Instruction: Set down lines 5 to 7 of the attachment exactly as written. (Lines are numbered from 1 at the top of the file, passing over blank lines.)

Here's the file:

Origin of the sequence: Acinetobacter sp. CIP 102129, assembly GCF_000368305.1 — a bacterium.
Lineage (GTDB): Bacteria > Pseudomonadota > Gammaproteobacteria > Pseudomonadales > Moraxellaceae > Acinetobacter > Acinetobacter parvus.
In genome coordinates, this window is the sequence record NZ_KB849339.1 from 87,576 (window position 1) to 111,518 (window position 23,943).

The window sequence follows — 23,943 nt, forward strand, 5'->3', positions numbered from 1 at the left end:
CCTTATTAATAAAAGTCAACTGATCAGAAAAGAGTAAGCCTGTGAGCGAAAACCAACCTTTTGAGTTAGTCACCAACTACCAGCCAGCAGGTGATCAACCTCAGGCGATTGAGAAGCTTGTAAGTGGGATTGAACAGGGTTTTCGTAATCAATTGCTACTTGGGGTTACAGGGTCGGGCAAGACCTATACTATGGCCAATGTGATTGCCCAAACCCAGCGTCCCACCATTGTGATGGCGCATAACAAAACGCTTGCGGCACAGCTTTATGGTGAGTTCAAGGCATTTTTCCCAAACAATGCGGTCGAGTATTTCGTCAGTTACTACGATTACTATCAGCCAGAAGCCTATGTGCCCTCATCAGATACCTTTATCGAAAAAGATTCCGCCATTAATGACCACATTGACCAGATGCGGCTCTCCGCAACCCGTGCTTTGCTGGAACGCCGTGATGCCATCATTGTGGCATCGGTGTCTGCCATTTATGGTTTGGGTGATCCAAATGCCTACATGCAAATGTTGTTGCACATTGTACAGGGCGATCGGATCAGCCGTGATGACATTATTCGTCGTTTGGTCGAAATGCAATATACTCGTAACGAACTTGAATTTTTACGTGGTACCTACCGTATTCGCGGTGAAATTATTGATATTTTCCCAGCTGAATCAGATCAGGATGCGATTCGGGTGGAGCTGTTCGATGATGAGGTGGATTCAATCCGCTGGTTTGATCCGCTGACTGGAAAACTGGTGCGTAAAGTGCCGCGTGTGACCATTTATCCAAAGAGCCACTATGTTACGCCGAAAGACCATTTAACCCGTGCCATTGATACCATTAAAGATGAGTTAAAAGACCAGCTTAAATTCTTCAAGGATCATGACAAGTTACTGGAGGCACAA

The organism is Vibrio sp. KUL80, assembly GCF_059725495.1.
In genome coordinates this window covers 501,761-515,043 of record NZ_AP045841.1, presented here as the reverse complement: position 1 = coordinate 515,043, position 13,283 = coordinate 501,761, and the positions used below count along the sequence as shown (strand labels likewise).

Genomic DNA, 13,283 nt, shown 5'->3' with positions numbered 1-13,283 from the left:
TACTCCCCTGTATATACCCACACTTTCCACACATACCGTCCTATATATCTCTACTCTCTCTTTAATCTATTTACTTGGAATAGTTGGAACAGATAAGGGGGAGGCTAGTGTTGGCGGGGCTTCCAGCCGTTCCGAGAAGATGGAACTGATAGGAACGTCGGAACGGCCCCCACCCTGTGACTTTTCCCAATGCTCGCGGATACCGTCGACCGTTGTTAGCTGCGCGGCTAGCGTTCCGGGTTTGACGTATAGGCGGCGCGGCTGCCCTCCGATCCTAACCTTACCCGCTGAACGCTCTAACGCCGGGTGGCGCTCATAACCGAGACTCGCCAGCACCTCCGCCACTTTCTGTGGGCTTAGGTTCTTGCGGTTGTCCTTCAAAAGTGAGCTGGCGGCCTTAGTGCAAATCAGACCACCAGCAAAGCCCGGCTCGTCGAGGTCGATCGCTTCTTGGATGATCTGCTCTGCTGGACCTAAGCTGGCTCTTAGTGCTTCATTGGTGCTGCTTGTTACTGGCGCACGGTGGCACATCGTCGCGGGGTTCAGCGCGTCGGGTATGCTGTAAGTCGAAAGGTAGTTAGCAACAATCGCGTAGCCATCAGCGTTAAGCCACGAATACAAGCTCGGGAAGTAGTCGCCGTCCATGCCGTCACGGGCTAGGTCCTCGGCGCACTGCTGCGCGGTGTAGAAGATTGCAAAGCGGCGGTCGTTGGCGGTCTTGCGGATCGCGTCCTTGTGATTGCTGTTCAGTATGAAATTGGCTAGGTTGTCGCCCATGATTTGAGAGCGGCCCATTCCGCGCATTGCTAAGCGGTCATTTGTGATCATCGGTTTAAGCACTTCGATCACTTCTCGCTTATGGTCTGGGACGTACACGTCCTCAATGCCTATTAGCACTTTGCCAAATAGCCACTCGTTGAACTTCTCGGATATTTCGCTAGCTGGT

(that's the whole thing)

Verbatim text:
CCTTATTAATAAAAGTCAACTGATCAGAAAAGAGTAAGCCTGTGAGCGAAAACCAACCTTTTGAGTTAGTCACCAACTACCAGCCAGCAGGTGATCAACCTCAGGCGATTGAGAAGCTTGTAAGTGGGATTGAACAGGGTTTTCGTAATCAATTGCTACTTGGGGTTACAGGGTCGGGCAAGACCTATACTATGGCCAATGTGATTGCCCAAACCCAGCGTCCCACCATTGTGATGGCGCATAACAAAACGCTTGCGGCACAGCTTTATGGTGAGTTCAAGGCATTTTTCCCAAACAATGCGGTCGAGTATTTCGTCAGTTACTACGATTACTATCAGCCAGAAGCCTATGTGCCCTCATCAGATACCTTTATCGAAAAAGATTCCGCCATTAATGACCACATTGACCAGATGCGGCTCTCCGCAACCCGTGCTTTGCTGGAACGCCGTGATGCCATCATTGTGGCATCGGTGTCTGCCATTTATGGTTTGGGTGATCCAAATGCCTACATGCAAATGTTGTTGCACATTGTACAGGGCGATCGGATCAGCCGTGATGACATTATTCGTCGTTTGGTCGAAATGCAATATACTCGTAACGAACTTGAATTTTTACGTGGTACCTACCGTATTCGCGGTGAAATTATTGATATTTTCCCAGCTGAATCAGATCAGGATGCGATTCGGGTGGAGCTGTTCGATGATGAGGTGGATTCAATCCGCTGGTTTGATCCGCTGACTGGAAAACTGGTGCGTAAAGTGCCGCGTGTGACCATTTATCCAAAGAGCCACTATGTTACGCCGAAAGACCATTTAACCCGTGCCATTGATACCATTAAAGATGAGTTAAAAGACCAGCTTAAATTCTTCAAGGATCATGACAAGTTACTGGAGGCACAA

The organism is Vibrio sp. KUL80, assembly GCF_059725495.1.
In genome coordinates this window covers 501,761-515,043 of record NZ_AP045841.1, presented here as the reverse complement: position 1 = coordinate 515,043, position 13,283 = coordinate 501,761, and the positions used below count along the sequence as shown (strand labels likewise).